In the comparator CF1 a comparison of the incoming tone signal with the signal Ur obtained from the attenuation circuit DF1 takes place. For each time interval during which the incoming signal is greater than the signal level obtained from the attenuation circuit, a high level from the comparator circuit DF1 is obtained, whereby a series of pulses according to FIG. 3c is obtained. These pulses are supplied to the timing circuit RC, each pulse from the comparator CF1 charging the capacitor included in the timing circuit to a certain value. During the subsequent pulse interval the capacitor discharges only an insignificant amount so that an output signal from the circuit RC according to FIG. 3d is obtained. This output signal is in the comparator CF2 compared with the threshold level Ut2. If then the threshold level Ut2 is greater than the signal obtained from the timing circuit (t < t1 in FIG. 3d) a signal with high level (=Ut5) is obtained from the comparator CF2, while a signal with low level (=0) is obtained if the reference level Ut2 is less than the level of the signal obtained from the timing circuit (t1 < t < t2 in FIG. 3d).
In the attenuation circuit DF2 an attenuation of the output signal from the gate circuit G1 takes place, which signal consists of the incoming tone signal from the rectifier RL if the level UL of the tone signal is greater than the threshold level Ut1. The gate circuit G2 gives as an output signal, that signal which is the greater of the rectified tone signal and the signal which is obtained from the comparator circuit DF2. The attenuation is the attenuating circuit DF2 and the output level Ut5 of the comparator CF2 are suitably chosen so that level Ut5 always is greater than the level of the output signal from the attenuating circuit DF2, c.f. FIG. 3f which shows the reference voltage Uref.
During a correct incoming tone signal, the signal obtained from the timing circuit RC will successively increase as it appears from FIG. 3d, so that, at the time t1, the comparator CF2 changes its state and a low level is obtained therefrom. This level is chosen lower than the output level from the attenuating circuit DF2, for which reason the reference voltage Uref now will be equal to the level of that from the attenuating circuit DF2. In FIG. 4 the process of the reference voltage Uref is closely illustrated and as comparison, the output signal U1 from the rectifier RL1 according to FIG. 1. The reference voltage Uref assumes from the beginning a high value (=Ut5), c.f. FIG. 3f, and, after the time t1, a low value, so that the signal U1 is greater than the reference voltage Uref. This implies that the signal comparator SC1 changes its state and that the output s1 is activated. Thus, one tone in the incoming tone signal has been detected. In a similar manner the second tone, for example U2 is detected.
It is now assumed that a disturbing signal of the same character, i.e. the same frequency as the correct signal but with short duration appears across the input I of the receiver, c.f. FIG. 5a. For example, it is assumed that the duration of the disturbing signal is only half a period of the beat frequency of the correct signal, c.f. FIG. 3a. Then the output signal from the timing circuit RC will never reach the threshold level Ut2, c.f. FIG. 3c and the circuit constantly gives a high output level, i.e. the reference voltage Uref is constantly high. This case is indicated by the dotted lines in the FIGS. 3d, e and f. The signal obtained from a bandpass filter, for example, the filter BP1 and from the rectifier RL1 has too low level in relation to the level of the reference signal Uref, c.f. FIG. 5b. Due to the fact that the level of the reference voltage thus constantly is too high, none of the signal comparators SC1-SCn changes its state and the outputs s1-sn remain non-activated. Thus, by the proposed circuit one has obtained disturbance protection for disturbing signals having a certain short duration.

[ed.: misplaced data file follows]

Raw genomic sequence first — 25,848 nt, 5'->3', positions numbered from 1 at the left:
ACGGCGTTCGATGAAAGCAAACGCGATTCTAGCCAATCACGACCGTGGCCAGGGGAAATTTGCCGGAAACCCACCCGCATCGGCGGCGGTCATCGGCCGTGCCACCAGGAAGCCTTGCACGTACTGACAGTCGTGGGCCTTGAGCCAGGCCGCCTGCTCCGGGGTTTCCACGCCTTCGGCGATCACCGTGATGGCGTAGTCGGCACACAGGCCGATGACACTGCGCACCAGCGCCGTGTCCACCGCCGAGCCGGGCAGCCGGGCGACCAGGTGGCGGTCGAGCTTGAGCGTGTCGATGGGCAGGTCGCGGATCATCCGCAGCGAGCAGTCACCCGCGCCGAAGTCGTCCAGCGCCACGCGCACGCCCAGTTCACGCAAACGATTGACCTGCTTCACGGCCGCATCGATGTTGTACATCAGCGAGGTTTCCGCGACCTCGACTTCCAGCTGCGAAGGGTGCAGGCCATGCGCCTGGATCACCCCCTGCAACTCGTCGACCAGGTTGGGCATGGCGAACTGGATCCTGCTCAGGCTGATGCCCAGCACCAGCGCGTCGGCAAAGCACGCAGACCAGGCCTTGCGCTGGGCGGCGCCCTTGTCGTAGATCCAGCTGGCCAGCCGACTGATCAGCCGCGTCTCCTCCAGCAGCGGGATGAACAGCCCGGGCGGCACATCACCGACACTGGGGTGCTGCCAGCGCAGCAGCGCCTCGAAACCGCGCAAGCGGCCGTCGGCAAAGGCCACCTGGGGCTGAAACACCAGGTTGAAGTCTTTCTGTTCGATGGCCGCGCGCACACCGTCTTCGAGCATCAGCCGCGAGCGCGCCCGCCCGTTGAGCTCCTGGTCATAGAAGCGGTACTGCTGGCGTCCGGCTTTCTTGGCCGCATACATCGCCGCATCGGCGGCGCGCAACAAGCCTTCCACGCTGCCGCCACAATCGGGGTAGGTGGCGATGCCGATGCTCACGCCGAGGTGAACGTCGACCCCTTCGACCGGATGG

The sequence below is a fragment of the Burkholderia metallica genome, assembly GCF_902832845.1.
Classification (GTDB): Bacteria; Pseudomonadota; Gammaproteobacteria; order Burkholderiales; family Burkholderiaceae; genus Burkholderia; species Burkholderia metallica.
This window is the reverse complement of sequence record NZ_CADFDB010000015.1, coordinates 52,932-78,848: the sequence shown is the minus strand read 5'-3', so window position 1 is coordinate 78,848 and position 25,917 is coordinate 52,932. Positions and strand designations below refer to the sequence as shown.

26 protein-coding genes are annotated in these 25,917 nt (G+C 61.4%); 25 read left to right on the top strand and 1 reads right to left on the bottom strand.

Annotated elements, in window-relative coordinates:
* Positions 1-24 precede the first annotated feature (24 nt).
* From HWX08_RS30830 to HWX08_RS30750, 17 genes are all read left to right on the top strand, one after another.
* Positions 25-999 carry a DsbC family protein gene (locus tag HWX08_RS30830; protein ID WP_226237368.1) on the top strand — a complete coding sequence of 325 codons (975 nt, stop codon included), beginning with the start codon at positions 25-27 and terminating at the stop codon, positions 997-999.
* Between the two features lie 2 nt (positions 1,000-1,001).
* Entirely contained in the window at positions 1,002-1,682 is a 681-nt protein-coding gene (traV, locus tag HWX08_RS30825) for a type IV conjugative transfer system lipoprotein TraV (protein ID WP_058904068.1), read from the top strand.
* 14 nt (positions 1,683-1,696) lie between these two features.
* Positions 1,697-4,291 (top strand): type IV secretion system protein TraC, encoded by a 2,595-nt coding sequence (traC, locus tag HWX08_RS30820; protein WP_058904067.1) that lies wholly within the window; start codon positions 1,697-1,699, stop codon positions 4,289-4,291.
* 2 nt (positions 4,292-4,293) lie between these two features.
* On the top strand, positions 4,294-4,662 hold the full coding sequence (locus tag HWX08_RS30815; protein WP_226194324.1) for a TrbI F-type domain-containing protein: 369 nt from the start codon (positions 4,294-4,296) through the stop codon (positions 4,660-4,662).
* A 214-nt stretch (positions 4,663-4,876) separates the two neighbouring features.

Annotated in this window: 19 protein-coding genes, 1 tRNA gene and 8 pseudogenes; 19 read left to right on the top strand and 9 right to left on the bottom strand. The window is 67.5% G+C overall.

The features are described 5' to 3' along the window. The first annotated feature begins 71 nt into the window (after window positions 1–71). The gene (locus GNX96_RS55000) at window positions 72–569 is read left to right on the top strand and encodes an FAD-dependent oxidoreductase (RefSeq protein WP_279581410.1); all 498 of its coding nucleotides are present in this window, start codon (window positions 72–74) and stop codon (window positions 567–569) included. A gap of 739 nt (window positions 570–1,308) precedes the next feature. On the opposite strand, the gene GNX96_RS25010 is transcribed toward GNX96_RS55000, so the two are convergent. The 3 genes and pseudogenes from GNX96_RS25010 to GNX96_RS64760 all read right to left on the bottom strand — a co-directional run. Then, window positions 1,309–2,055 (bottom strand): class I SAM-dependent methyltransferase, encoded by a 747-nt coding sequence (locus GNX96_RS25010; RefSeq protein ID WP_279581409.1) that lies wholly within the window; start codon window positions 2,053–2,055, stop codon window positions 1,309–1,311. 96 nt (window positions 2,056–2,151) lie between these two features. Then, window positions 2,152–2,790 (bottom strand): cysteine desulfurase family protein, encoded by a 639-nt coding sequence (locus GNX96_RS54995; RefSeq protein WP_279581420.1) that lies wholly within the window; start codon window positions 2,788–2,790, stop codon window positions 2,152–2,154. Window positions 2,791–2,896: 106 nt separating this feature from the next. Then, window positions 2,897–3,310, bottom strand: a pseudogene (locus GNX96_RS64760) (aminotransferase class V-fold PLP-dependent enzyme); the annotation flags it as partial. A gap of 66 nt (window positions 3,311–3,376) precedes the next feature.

From, for example, FIG. 3d it is understood that the time t1 for the change of state of the comparator CF2 essentially depends on the magnitude of the threshold value Ut2. For a certain time constant of the timing circuit RC, the level Ut2 should be chosen so that it will not be situated too close to the peak value of the output signal from the timing circuit during the first half period of the beat frequency (point F1 in FIG. 3d) and, neither too close to the corresponding value during the next half period (point F2). The maximum value of the duration of transient disturbing signal determines which value of the levels Ut2 within the interval between the values F1 and F2 should be chosen.
|Cited Patent||Filing date||Publication date||Applicant||Title|
|US3875347 *||Oct 1, 1973||Apr 1, 1975||Gte Automatic Electric Lab Inc||Multifrequency signal receiver|
|US3934096 *||Apr 27, 1973||Jan 20, 1976||Hitachi, Ltd.||Multi-frequency signal receiving circuit|
|Citing Patent||Filing date||Publication date||Applicant||Title|
|US4398147 *||Apr 15, 1981||Aug 9, 1983||Western Electric Company, Inc.||Methods of testing multifrequency dialing signals|
|US7560959||Sep 18, 2006||Jul 14, 2009||Micron Technology, Inc.||Absolute value peak differential voltage detector circuit and method|
|US20080061842 *||Sep 7, 2006||Mar 13, 2008||Micron Technology, Inc.||Circuit and method for detecting timed amplitude reduction of a signal relative to a threshold voltage|
|US20080084956 *||Sep 18, 2006||Apr 10, 2008||Milam Paraschou||Absolute value peak differential voltage detector circuit and method|
|U.S. Classification||340/13.34, 379/386|
|International Classification||H04Q3/04, H04Q1/46|